London is rightly regarded as one of the world’s most magnificent cities. Visitors from overseas flock to the UK’s capital in droves each year for its history, grandeur, and plenitude of cultural treasure troves: the iconic museums, art galleries, monuments and parks; the famed theatres of The West End, traditional, old English pubs; high class hotels and restaurants; the legendary shopping institutions such as Harrods, Fortnum & Mason’s, Liberty – purveyors of the finest, traditional, ye olde England sundries, yet also innovative cutting edge fashions, expensive bric-a-brac, and the plain old eccentricity that the city is perhaps most famous for. London is the most visited city in the world, according to surveys, alternating with Bangkok and Paris for the top position each year, a constant draw for Anglophiles and the curious hoping to catch a glimpse of that rainy London town feeling, a place so steeped in history that you cannot escape its imperial atmosphere strolling down those stately streets of its central boroughs; in the imposing gaze of its huge and regal stone edifices; its gargoyles, curlicues: its butchers, delicatessens, and tea shops.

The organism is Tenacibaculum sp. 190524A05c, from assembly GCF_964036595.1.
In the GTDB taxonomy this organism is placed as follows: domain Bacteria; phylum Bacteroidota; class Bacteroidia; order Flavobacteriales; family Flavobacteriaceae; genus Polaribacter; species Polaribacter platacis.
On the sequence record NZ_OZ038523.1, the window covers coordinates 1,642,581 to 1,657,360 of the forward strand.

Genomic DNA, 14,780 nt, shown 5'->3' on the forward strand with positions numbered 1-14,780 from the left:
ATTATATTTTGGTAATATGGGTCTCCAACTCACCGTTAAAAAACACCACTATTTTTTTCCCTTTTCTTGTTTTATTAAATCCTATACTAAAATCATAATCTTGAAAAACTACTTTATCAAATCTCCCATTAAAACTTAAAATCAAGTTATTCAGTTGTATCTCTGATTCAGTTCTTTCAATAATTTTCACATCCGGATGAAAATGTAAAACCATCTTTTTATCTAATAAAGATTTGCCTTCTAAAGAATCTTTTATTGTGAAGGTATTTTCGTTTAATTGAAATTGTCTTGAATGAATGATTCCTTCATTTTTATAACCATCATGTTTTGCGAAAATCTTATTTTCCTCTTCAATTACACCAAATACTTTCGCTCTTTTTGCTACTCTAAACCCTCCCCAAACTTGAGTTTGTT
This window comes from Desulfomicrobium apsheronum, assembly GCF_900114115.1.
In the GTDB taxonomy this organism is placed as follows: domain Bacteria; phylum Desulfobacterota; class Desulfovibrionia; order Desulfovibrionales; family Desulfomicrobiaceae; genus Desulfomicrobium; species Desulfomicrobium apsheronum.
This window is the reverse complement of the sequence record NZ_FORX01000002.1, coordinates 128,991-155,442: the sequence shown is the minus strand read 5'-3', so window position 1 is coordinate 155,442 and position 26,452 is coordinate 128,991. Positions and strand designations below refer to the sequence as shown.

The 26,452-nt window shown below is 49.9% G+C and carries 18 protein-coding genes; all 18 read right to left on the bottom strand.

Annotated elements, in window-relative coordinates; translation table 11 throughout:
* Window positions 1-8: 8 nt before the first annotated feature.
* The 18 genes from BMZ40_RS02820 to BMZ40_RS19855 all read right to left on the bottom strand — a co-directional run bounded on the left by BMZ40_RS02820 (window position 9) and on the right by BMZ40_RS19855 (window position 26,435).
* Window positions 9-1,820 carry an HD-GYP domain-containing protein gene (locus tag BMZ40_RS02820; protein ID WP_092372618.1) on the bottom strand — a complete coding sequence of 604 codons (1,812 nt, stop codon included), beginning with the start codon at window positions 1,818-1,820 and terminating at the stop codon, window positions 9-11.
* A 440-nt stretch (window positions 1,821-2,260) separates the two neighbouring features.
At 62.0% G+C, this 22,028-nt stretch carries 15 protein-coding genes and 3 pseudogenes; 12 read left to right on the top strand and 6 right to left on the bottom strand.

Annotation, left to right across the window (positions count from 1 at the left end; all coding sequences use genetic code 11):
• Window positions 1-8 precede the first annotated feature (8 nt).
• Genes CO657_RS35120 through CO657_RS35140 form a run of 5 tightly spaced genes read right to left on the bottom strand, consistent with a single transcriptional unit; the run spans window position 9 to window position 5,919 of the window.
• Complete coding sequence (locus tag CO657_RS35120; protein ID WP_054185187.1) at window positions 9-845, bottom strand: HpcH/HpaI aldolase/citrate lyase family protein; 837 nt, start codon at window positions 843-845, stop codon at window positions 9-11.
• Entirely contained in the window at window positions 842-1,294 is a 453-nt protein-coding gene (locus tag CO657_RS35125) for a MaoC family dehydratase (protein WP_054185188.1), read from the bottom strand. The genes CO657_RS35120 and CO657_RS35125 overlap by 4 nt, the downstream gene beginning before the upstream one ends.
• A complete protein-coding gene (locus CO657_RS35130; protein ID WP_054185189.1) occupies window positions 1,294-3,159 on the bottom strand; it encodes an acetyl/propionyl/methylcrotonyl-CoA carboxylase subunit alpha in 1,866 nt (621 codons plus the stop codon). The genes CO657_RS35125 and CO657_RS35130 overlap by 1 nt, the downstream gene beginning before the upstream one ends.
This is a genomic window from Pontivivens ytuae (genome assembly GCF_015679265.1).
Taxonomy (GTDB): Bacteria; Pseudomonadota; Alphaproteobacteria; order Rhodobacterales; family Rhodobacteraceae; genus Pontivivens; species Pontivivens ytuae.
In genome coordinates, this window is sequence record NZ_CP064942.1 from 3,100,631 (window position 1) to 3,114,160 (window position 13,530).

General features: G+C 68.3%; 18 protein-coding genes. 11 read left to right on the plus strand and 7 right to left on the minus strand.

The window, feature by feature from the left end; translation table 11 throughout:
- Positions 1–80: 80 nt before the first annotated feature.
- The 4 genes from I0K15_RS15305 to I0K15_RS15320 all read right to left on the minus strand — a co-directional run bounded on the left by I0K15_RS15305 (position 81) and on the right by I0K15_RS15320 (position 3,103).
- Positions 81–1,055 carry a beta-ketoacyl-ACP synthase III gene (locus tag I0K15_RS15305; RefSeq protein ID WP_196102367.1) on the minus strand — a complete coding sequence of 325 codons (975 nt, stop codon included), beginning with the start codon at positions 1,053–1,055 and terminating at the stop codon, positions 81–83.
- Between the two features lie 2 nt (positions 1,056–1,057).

Certainly, the city’s beauty is not in doubt. And from a perfumista’s point of view, London is also a fabulous draw, with small and intriguing boutiques such as Angela Flanders, Penhaligons, Czech & Speake, GF Trumper, Parfums De Nicolaï and many more dotted about the metropolis (see Persolaise’s detailed guide for the full extent of the city’s perfume riches), as well as beautifully stocked perfume emporia that I really love to frequent when I am back in England such as Les Senteurs, Rouiller White, and the gilded, resplendent Aladdin’s Cave of niche that is Roja Dove’s Haute Parfumerie.